My Thoughts: See what I mean about a strong category? This is tough. First off, we can take off both Hoffman and Lemmon. They won already, and don’t need another one at the moment. (Hoffman got his for Rain Man anyway. I think it’s okay.) So now we’re left with a crazy overdue Paul Newman, a crazy overdue Peter O’Toole, and Ben Kingsley who was amazing as Gandhi. What the fuck do you do?

I hate to do it, but, the first person I have to take off here is Peter O’Toole. Because, really, he should have won an Oscar before this. And putting a (great) comic performance like his up against Gandhi, it’s almost Gandhi every time. I’m sorry but it just is. Now, though, we have Gandhi against Paul Newman. And that’s where we deadlock. So, here, tie goes to personal preference, and — let’s put it this way — Cat on a Hot Tin Roof, Hud, The Hustler, Cool Hand Luke, Butch Cassidy and the Sundance Kid, The Sting — the man in all of those had not won an Oscar before this. I think that pretty much seals it.

My Vote: Newman

Should Have Won: Newman, Kingsley, O’Toole

Is the result acceptable?: It has to be, right? It’s fucking Gandhi. Plus Paul Newman got his Oscar four years after this. Granted, it wasn’t exactly the right film for him to get it for (he should have gotten it for The Hustler, Cool Hand Luke, Hud, or even Cat on a Hot Tin Roof or even and especially The Verdict), but he got one. So that’s okay. Peter O’Toole did get fucked (again), but, really, by this point he should have had one. The Lion in Winter was the optimal film and year to give him one, and they didn’t do it. So, this is their own damn fault. I could see him winning for this (as can a lot of people, especially Mel Brooks who continues to say O’Toole should have won here), but, in such a strong category, him not winning isn’t the worst thing, because, really, he should have had one. Plus, Ben Kingsley is awesome, and ultimately, yeah, this is okay.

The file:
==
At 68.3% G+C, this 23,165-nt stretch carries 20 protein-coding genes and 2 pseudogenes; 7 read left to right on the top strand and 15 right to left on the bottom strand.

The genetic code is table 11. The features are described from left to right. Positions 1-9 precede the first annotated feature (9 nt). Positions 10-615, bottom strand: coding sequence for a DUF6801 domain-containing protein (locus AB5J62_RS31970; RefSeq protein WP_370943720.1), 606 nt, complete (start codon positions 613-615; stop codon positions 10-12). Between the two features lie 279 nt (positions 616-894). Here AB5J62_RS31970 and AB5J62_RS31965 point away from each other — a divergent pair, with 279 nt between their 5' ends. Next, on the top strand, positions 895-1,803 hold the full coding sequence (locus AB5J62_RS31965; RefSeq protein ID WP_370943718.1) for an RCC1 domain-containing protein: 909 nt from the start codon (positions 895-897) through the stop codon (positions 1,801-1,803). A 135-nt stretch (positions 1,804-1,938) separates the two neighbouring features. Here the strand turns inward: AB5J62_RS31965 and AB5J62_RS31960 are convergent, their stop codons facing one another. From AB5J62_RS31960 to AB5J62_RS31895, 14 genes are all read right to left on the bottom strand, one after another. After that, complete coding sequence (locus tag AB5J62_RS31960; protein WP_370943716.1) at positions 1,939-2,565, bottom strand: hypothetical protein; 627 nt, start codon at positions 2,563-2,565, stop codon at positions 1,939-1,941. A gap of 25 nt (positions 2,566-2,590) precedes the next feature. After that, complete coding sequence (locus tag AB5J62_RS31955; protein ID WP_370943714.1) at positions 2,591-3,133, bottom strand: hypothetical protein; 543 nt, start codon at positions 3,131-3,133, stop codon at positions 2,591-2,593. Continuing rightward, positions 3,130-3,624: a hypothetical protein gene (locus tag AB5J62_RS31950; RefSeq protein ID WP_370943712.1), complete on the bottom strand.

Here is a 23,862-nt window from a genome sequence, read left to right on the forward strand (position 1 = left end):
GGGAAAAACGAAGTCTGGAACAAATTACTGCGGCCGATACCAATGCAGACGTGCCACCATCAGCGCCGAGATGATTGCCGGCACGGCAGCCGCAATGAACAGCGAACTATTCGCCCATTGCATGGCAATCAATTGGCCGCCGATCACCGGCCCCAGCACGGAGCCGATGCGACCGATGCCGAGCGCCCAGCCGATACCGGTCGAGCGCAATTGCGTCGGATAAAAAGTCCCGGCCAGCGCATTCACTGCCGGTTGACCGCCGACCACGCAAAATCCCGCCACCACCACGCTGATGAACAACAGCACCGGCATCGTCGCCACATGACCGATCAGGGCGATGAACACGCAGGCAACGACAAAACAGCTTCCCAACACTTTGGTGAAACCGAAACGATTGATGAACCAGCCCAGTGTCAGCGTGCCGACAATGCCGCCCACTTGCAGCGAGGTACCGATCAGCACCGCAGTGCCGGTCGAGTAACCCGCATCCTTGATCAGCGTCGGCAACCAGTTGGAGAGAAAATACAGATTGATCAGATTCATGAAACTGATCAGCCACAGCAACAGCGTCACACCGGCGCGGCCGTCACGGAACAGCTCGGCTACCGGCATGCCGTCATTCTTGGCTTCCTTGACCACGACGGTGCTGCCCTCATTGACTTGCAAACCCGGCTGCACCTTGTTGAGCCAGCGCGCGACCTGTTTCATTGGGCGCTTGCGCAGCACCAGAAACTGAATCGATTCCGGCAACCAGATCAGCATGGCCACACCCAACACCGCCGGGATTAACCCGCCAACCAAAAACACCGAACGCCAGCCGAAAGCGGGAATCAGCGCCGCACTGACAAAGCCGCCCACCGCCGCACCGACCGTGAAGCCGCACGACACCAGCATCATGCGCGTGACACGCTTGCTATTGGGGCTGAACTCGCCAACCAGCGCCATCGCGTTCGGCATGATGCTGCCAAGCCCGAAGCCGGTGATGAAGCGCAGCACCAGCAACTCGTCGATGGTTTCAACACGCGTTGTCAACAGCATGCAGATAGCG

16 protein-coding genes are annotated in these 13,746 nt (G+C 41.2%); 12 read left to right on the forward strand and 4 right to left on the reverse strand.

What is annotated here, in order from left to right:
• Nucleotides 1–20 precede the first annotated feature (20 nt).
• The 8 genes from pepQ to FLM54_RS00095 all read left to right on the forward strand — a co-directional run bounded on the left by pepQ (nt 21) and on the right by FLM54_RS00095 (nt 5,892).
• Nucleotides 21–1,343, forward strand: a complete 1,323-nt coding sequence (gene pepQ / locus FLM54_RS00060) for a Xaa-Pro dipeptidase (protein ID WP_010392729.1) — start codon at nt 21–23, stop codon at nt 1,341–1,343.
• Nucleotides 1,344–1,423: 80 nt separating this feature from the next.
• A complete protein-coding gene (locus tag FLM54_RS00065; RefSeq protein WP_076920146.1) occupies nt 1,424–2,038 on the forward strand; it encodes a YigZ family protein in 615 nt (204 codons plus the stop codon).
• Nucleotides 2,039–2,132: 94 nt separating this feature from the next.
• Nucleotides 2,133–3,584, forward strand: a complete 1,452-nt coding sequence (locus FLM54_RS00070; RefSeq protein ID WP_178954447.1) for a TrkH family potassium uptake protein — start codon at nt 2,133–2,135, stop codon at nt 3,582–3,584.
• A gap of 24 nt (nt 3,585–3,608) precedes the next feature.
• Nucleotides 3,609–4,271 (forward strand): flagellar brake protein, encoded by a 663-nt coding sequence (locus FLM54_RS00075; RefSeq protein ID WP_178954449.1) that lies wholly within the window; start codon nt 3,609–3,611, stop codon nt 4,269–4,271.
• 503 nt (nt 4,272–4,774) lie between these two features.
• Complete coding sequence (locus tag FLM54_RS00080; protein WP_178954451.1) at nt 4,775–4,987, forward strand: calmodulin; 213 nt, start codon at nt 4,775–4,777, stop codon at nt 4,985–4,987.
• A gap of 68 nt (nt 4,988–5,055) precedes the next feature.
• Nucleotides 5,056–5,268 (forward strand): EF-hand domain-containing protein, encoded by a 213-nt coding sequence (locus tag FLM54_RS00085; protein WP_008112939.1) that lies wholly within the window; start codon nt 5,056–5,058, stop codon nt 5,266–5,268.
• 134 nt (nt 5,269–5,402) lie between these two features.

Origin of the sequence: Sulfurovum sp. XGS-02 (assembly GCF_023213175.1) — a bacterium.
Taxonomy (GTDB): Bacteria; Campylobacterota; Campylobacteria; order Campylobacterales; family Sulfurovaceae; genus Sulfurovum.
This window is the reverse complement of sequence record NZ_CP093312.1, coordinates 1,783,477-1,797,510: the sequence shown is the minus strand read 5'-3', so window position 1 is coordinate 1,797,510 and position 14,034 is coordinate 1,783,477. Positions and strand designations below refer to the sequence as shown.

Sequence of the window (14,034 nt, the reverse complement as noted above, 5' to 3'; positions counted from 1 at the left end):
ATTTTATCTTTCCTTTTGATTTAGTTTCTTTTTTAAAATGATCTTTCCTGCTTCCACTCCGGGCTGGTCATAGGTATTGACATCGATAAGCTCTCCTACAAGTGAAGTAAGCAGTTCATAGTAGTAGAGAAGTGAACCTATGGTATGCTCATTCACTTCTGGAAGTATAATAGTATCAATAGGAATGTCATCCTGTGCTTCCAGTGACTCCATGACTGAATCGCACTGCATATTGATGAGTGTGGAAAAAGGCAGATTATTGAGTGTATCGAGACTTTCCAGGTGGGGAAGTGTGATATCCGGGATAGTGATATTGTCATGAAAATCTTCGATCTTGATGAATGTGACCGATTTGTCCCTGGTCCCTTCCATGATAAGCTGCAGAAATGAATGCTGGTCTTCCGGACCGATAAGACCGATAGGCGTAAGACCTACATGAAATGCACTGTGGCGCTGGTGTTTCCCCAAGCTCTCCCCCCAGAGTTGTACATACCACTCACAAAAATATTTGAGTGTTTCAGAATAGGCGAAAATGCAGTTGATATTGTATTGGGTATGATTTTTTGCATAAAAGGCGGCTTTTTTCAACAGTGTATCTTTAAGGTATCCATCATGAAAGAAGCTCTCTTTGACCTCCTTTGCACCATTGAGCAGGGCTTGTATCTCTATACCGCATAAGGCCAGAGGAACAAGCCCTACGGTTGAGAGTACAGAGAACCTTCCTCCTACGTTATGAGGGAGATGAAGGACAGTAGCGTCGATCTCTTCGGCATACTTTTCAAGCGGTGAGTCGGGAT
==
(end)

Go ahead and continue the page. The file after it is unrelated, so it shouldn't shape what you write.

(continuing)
Performances I suggest you see: Tootsie is one of the funniest films ever made and should be seen by everybody. It’s almost impossible to dislike the film unless you’re completely fucking ignorant (read: teenager who ignores everything before 1990). My Favorite Year is a great film and a great comedy. Peter O’Toole is awesome as “Errol Flynn.” It’s a movie that, at first I wasn’t totally along with, but by the end loved unconditionally. It’s just so great. The Verdict is also a classic film and one of, if not the best courtroom film of all time. I cannot recommend this film highly enough. And Gandhi, it’s a great film, but very long, kind of boring at times, but should be seen by everyone. The kind of film you see once and don’t see for another ten years. But definitely see it.

Rankings:

5) Lemmon

4) Kingsley

3) Hoffman

2) O’Toole

1) Newman

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One response

  1. Jason Hawkins

    Ok, they are both playing men pretending to be women, but I think that the type of performance Jack Lemmon gave in Some Like It Hot (while very good) is a completely different than what Hoffman did in Tootsie. In Some Like It Hot, you are always watching Jack Lemmon dressing up as a woman, that’s where the humor comes from. There is never a moment where Daphne gets even close to becoming a real character, it’s always Lemmon’s male character in drag. But again, that’s never the intention. But with Hoffman, he creates this character with so much depth and personality, that at times you are on the verge of fortetting it’s not a seperate character. I don’t know if you have ever seen Hoffman talking about this film in interviews, but for him this was never a comedy. He took what he was doing very seriously, and while I believe it is a great comedy and extremely funny, in large part because of his performance, it is a whole lot more.

    April 3, 2012 at 2:17 pm